In 2021, Pinkusevich’s father moved back to Ukraine due to his failing health and the affordability of living there in his later years. But the war has upended the stable senior stage of life for which he moved back. “I’m terribly sad for all the people going through this,” Pinkusevich says. “The trauma will last for many generations.”
Ceramic artist Natasha Dikareva shares similar stories of resilience, also tinted with sorrow. She emigrated to the US in the 1990s, settling in San Francisco before moving to the East Coast during Covid-19. She was born and raised in Kyiv and her family, including her uncle, her cousin and his wife, as well as many friends have chosen to stay behind.
“My cousin is a professional cameraman and just got accredited to be able to shoot documentaries of this war,” Dikareva says. “He is ready to start but there are not enough bulletproof vests, helmets and medical kits. My uncle is handicapped and can't go to the shelter during the bombardment; his caretaker’s brother in Nicolaev was killed volunteering in the army.”
Perhaps unsurprisingly, Dikareva’s figurative sculptures have taken a dark turn, with once-serene faces now moaning in anguish and riddled with holes as if broken or shot to pieces.
Los Angeles-based multimedia artist and film-maker Yelena “Skye” Makarczyk witnessed the build-up to the war first-hand. “The last time I visited was in November of 2021. I crossed the border from Ukraine to Russia on foot, as the airlines weren’t flying directly between the countries, and I saw with my own eyes the tension at the border,” she says. “It was terrifying.”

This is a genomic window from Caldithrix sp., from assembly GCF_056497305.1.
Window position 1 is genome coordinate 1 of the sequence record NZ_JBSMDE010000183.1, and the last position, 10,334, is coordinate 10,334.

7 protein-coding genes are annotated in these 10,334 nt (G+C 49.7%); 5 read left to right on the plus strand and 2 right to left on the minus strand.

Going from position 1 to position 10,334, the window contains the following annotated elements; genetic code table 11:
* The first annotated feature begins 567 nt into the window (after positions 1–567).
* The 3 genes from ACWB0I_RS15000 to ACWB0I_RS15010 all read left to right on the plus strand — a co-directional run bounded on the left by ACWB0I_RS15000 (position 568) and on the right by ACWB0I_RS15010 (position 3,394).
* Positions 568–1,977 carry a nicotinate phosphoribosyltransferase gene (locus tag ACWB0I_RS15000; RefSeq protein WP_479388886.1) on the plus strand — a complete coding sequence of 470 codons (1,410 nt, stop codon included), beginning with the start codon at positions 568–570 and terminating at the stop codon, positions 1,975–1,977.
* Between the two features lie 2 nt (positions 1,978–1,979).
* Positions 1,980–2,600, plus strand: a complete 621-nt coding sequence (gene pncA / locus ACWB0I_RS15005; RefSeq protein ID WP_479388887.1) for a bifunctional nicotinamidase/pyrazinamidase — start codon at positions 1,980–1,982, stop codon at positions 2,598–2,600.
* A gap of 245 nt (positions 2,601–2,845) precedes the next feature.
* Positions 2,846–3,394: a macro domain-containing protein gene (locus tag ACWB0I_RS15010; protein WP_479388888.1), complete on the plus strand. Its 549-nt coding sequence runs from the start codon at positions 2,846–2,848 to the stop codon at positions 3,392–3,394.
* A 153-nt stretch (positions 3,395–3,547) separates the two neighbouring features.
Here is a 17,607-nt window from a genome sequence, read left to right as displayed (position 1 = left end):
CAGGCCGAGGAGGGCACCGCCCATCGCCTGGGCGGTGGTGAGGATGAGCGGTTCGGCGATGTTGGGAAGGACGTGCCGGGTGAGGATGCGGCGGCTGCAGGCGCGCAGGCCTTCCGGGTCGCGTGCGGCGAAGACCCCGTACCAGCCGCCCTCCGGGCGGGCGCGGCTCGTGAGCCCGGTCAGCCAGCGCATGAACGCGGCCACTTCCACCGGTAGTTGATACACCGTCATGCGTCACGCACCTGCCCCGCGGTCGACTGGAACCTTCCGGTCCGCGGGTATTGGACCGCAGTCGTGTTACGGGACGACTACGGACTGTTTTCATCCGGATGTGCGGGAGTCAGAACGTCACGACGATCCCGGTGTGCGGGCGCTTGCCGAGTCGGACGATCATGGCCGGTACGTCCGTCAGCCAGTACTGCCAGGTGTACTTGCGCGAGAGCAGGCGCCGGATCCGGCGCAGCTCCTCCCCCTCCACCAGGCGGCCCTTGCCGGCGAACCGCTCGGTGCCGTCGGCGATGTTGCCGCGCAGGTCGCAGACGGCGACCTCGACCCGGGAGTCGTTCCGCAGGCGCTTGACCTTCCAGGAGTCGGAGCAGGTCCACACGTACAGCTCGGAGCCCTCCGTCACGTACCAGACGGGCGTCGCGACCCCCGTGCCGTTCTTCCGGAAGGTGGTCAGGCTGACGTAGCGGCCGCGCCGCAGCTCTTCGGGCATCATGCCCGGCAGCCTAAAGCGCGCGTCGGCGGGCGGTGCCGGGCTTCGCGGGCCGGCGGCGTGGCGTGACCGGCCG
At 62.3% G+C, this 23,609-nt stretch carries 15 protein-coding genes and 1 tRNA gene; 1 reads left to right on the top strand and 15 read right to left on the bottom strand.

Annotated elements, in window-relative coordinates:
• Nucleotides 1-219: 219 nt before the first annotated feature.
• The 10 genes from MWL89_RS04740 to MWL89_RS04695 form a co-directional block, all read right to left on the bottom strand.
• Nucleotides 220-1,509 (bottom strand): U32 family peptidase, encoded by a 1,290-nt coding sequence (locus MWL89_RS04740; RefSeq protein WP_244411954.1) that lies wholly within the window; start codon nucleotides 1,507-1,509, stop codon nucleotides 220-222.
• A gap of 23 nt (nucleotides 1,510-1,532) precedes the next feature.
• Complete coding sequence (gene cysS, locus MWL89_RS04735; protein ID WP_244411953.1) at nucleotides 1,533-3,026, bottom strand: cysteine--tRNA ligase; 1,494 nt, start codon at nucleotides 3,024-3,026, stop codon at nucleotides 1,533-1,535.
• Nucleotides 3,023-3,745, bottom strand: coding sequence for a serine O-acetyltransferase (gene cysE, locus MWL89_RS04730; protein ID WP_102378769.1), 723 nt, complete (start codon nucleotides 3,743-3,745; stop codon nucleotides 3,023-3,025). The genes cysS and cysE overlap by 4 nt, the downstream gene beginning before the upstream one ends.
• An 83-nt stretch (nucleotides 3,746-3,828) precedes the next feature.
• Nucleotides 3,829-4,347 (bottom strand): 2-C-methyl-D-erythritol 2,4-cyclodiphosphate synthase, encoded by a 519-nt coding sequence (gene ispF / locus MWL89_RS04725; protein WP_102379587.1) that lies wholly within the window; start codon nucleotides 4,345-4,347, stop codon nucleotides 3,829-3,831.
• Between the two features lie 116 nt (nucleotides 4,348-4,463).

Now she waits every nerve-racking day to hear from family and friends to ensure they are safe. “Many of my friends and classmates are now fighting in the war,” she says. “Many of them are film-makers. One is a railroad worker who took up arms. I get reports from them constantly and stay in very close touch.”
Among those she’s in regular contact with are a cousin who is a middle school teacher in Kryvyi Rih and another cousin who is distributing food to soldiers and civilian fighters near Dnipro. Along with her friend Alesia Daronichava, Makarczyk created a GoFundMe campaign to raise funds to support her cousins’ efforts. “When I talk to them, I’m amazed by the kindness they still carry in their hearts, waiting for the brutality to be over so they can rebuild Ukraine,” she says. “They believe they are fighting for their freedom to exist, for their culture to be passed on, for their children to be a part of civilized culture.”
Homes have been destroyed and lives lost all across Ukraine. Those surviving are gathering in shelters wherever they can, and art is prevailing. Makarczyk shared a video of artist Vasyl Pilka working in a bomb shelter in Kryvyi Rih. In the video, Pilka leans over a table carving a glass surface with a sharp tool. A copy of the US Declaration of Independence is underneath the glass. Since the Maidan revolution, Pilka has been using documents that define democracy as source imagery. The painstaking process is a commentary on labour and the materiality of the glass echoes the fragility of all that holds a society together.
“This war feels like betrayal to humanity, betrayal to nature, a deep knife wound into all that’s sacred and to be valued,” says Makarczyk.